Monday, December 7, 2015

Drive-thru history


A uniquely complex bridge crosses the Delaware River from the hamlet of Minisink Ford in Sullivan County. One look at the Roebling Delaware Aqueduct’s wooden superstructure, ironwork, ice dams, and toll house and you know there’s considerable history behind this landmark.

An aqueduct is a structure used to convey water over a long distance, either by a tunnel or by bridge. In this case, where coal-filled canal boats once crossed the Delaware in this water-tight passage, today cars use the same space to drive into Pennsylvania. Construction of the structure was prompted by conflict between the area’s two prominent industries at the time: the canals and timber rafting. Coal-filled canal boats crossed the Delaware River here, but faced oncoming timber that was rafted down the river. In came John A. Roebling, designer of the Brooklyn Bridge, who created four suspension aqueducts for the Delaware and Hudson Canal system.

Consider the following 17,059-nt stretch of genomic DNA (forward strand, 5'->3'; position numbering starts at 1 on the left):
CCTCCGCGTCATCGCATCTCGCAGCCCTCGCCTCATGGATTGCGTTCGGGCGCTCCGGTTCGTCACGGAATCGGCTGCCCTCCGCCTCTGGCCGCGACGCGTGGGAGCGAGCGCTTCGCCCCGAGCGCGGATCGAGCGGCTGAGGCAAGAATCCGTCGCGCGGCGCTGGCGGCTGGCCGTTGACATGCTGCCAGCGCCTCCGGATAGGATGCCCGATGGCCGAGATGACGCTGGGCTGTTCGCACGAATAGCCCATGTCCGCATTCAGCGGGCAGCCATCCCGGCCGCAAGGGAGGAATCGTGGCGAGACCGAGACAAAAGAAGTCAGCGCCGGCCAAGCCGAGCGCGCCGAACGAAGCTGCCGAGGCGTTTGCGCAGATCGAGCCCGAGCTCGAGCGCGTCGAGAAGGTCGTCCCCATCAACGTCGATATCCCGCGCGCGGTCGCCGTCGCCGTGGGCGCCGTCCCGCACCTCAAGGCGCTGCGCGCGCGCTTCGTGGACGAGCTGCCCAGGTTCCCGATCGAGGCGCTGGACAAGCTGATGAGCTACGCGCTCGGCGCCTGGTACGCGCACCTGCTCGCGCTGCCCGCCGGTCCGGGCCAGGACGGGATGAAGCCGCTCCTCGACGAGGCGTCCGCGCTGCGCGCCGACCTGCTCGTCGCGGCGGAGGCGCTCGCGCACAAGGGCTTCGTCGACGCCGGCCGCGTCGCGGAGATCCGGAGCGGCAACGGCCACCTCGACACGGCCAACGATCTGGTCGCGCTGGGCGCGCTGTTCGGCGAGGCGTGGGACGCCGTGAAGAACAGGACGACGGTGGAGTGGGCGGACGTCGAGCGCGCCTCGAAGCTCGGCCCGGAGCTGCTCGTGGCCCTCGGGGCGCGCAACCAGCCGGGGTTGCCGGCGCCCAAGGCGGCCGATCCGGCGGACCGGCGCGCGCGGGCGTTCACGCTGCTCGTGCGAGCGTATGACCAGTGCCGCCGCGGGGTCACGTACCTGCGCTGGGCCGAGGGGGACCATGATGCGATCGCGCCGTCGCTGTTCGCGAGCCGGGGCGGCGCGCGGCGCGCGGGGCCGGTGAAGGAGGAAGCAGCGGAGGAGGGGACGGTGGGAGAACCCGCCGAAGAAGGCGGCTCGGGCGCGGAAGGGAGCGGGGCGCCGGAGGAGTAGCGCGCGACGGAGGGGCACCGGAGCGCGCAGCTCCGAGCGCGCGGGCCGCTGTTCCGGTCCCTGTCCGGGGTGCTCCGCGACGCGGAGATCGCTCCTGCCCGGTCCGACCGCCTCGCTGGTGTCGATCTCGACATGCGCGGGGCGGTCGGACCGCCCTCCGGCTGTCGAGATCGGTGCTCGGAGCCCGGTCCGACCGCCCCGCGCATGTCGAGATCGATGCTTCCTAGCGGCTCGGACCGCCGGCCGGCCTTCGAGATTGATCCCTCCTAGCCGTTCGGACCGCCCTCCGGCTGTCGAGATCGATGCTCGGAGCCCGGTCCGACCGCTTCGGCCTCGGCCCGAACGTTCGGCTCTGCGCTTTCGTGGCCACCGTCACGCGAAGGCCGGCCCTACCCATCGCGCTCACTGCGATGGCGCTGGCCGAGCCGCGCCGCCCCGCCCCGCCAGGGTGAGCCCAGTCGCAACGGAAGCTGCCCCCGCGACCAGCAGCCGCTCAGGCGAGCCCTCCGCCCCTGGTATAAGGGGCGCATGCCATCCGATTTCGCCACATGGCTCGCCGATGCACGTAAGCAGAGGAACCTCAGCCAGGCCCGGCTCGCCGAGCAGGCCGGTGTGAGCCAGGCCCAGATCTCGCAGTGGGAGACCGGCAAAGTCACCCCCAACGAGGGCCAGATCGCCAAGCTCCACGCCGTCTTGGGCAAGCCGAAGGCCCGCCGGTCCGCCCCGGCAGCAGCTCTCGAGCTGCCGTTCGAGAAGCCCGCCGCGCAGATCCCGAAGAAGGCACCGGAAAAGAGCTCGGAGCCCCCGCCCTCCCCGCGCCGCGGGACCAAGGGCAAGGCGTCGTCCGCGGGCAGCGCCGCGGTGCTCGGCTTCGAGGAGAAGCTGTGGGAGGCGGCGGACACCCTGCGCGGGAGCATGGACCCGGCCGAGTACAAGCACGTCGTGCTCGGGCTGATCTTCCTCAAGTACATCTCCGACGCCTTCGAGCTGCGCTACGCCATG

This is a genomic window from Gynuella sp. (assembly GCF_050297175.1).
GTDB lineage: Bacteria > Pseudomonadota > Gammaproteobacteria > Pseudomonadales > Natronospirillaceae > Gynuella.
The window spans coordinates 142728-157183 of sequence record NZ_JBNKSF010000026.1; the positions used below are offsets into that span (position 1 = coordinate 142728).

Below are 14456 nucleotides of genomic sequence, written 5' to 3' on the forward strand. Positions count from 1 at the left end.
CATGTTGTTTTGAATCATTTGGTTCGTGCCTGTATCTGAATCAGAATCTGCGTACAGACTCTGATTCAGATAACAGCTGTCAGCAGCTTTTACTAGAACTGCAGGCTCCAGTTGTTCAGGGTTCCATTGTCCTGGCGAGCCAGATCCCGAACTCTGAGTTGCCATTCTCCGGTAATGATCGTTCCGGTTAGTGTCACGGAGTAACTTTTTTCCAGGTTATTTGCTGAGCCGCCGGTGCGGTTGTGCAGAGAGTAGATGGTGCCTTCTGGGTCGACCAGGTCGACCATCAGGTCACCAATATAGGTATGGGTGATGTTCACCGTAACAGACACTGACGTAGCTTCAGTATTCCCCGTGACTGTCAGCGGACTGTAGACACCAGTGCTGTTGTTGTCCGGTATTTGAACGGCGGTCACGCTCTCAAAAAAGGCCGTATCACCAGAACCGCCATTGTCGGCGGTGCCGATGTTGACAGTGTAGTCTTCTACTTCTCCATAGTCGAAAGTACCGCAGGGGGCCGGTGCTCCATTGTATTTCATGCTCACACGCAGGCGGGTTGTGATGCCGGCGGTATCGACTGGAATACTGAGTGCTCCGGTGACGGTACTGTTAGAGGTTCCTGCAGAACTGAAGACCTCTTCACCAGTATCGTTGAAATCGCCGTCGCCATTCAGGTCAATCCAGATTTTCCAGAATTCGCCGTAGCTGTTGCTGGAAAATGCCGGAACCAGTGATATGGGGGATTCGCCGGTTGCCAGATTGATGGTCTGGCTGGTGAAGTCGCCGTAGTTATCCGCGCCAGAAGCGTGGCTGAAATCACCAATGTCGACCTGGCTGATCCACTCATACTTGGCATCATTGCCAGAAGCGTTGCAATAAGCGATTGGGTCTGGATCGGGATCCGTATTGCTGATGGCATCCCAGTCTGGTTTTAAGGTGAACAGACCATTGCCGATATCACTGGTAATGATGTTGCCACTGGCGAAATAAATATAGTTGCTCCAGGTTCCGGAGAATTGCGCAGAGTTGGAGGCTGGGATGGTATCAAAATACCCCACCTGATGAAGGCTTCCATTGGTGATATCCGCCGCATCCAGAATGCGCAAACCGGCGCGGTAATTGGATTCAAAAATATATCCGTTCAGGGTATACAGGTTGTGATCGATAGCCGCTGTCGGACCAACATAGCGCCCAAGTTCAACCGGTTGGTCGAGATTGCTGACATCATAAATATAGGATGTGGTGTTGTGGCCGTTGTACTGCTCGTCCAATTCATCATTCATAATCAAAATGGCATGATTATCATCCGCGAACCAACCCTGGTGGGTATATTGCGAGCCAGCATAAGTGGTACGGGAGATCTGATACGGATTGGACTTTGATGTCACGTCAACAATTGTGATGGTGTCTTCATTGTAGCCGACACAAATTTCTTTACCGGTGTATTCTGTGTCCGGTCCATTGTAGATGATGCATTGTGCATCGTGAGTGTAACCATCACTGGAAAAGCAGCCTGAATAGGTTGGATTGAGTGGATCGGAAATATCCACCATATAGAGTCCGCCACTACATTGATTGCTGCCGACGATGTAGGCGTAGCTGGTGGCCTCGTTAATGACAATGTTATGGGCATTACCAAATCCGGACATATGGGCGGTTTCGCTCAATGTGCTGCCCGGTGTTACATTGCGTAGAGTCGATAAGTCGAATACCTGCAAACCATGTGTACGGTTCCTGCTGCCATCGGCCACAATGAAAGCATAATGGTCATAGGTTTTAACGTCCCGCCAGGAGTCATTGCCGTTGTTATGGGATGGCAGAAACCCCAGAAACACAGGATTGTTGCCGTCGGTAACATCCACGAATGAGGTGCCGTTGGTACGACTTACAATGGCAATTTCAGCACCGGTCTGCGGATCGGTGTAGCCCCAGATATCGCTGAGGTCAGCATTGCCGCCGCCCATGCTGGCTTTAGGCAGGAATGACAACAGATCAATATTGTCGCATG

By the end of the canal era, all but this one aqueduct were abandoned. The Minisink Ford structure was spared because of its location and conversion to use as a land bridge. Not only a National Historic Landmark, the bridge was designated as a National Civil Engineering Landmark as well.

Visitors can drive through the aqueduct or cross it on foot and enter the toll house, a small museum with displays of canal-era history including a sleeping bunk setup. Though the park is small, it's packed with history about the canal and river and their historical role in industry.

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